Formula 1 Regulations

Formula 1 Regulations

A beginner’s guide to the 2009 rule changes

The FIA have made a number of changes to the Sporting and Technical Regulations for the 2009 Formula One season, and the results of some have already been seen in testing.

In the case of the Sporting Regulations, the primary aims are increased reliability and further cost reductions. In the case of the technical changes, there are three main objectives - reducing the role of aerodynamics in the cars’ performance; making overtaking easier; and keeping lap times in check...

Tires
After 10 seasons on grooved tires, Formula One racing returns to slicks in 2009, as part of moves to increase the emphasis on mechanical rather than aerodynamic grip. With no grooves, grip will increase by around 20 percent, bringing a significant performance gain. However, that gain will be offset by the vastly reduced downforce levels of the revised aerodynamic regulations (see below). The overall effect should be reduced performance through high-speed corners. Drivers will still have the choice of two dry tire compounds and will still have to use both compounds during a race.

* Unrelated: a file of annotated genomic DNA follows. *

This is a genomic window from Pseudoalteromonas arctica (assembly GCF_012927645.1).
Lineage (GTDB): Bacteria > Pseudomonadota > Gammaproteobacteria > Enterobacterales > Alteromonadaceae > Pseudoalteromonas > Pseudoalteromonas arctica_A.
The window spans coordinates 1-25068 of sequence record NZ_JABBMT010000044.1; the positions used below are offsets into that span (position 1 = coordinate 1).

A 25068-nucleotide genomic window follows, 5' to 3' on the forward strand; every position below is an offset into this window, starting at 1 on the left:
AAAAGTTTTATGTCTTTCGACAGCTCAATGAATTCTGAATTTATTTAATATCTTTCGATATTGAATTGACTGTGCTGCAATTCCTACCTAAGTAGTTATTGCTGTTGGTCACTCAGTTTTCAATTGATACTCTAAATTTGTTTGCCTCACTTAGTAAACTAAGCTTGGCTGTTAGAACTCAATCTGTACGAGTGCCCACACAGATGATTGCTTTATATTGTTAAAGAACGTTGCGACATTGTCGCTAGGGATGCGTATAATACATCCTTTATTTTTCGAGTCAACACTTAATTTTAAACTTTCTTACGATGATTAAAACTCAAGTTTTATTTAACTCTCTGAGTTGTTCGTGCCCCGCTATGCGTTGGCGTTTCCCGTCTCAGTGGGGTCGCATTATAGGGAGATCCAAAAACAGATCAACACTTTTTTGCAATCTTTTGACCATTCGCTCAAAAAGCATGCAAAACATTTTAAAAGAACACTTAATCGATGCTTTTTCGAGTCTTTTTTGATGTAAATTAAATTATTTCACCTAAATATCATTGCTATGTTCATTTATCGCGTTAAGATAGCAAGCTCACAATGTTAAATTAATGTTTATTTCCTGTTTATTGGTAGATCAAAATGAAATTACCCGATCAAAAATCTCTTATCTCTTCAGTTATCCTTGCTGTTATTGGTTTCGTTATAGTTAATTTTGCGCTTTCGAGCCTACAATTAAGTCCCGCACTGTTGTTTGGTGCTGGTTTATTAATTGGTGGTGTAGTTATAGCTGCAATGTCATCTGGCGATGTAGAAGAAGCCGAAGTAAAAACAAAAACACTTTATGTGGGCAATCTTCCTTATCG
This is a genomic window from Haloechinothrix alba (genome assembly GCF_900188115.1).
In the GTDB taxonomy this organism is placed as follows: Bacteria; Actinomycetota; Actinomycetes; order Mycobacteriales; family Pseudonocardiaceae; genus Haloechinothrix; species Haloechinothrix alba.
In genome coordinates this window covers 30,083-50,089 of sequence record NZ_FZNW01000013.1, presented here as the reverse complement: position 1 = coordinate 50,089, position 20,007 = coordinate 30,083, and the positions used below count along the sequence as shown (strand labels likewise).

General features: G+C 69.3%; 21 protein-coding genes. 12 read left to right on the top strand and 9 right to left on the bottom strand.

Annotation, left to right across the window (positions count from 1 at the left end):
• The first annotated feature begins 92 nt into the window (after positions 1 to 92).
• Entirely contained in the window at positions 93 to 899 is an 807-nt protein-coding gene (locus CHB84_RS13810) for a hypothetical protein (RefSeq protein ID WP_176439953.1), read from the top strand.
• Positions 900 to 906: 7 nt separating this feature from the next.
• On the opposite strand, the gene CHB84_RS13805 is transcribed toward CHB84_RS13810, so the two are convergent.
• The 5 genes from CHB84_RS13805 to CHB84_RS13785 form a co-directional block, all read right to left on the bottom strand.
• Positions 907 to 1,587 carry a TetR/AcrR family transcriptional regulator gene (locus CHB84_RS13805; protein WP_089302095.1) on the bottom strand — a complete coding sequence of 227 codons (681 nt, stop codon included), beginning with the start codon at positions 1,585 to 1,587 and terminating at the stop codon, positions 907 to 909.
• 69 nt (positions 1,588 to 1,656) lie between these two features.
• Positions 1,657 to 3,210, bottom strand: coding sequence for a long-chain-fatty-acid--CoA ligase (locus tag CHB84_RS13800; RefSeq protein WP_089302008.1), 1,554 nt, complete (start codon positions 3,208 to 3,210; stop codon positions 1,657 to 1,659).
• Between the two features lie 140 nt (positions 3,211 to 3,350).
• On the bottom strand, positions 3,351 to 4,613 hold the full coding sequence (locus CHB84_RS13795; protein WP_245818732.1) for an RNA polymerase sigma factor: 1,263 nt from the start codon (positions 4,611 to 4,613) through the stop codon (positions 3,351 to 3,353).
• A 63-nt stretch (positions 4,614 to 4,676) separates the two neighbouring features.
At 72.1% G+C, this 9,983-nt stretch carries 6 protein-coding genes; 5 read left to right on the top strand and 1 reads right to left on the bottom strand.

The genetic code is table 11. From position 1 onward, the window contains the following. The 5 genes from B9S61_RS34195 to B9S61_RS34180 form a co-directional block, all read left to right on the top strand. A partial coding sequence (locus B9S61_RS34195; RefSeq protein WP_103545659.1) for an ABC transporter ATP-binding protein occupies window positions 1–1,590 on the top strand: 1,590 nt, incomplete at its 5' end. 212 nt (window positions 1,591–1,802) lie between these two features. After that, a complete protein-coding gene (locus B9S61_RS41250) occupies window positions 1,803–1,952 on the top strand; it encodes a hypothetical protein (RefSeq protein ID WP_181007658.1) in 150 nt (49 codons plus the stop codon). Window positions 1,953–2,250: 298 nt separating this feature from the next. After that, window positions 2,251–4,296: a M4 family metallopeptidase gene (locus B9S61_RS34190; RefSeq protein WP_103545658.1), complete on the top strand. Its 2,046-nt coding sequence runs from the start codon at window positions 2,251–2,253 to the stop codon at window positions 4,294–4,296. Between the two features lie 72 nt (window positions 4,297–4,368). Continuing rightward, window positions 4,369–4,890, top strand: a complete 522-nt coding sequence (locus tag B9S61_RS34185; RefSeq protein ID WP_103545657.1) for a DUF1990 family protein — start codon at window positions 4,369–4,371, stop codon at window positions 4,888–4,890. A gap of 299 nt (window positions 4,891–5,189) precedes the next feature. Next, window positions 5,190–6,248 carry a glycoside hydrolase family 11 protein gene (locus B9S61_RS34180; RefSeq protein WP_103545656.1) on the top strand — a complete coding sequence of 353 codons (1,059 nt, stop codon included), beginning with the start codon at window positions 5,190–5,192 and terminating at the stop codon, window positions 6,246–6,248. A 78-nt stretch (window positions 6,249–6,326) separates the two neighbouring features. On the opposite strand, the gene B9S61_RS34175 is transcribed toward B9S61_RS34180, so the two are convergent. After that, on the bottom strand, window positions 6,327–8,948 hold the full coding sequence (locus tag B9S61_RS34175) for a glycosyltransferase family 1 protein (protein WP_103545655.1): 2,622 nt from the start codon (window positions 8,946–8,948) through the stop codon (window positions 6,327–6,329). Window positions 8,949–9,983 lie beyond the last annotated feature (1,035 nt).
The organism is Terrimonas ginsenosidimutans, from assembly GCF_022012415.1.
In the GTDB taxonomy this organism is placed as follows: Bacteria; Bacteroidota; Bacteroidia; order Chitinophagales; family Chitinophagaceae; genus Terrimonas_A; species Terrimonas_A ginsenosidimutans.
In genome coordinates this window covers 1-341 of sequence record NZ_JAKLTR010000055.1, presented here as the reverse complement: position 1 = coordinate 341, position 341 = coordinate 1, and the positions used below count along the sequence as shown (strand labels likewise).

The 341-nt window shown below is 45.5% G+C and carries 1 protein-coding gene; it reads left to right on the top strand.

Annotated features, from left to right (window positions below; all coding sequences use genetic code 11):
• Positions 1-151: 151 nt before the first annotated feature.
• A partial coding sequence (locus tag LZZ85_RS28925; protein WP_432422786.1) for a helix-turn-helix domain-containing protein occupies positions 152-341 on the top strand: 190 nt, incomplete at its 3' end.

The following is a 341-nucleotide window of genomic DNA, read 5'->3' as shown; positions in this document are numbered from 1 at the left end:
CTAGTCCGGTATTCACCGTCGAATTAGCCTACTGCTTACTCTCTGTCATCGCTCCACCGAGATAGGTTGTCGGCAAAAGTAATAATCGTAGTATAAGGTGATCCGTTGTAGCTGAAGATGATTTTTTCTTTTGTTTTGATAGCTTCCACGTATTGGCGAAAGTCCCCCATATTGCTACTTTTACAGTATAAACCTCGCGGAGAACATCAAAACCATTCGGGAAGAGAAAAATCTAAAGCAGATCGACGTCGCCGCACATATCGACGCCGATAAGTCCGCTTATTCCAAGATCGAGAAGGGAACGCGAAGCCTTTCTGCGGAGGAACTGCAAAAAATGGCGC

KERS
From 2009 teams have the option of employing a Kinetic Energy Recovery System (KERS) to boost their car’s performance. As its name implies, a KERS recovers the (normally wasted) kinetic energy generated by the car’s braking process. This energy is stored using a mechanical flywheel or an electrical battery and then made available to the driver, in set amounts per lap, via a ‘boost button’ on the steering wheel. Under the current regulations the power gain equates to around 80 horsepower, available for just under seven seconds per lap. This could be worth several tenths of a second in terms of lap time, but the weight and packaging of the system - and its impact on the car’s weight distribution - also have to be taken into account.

Engines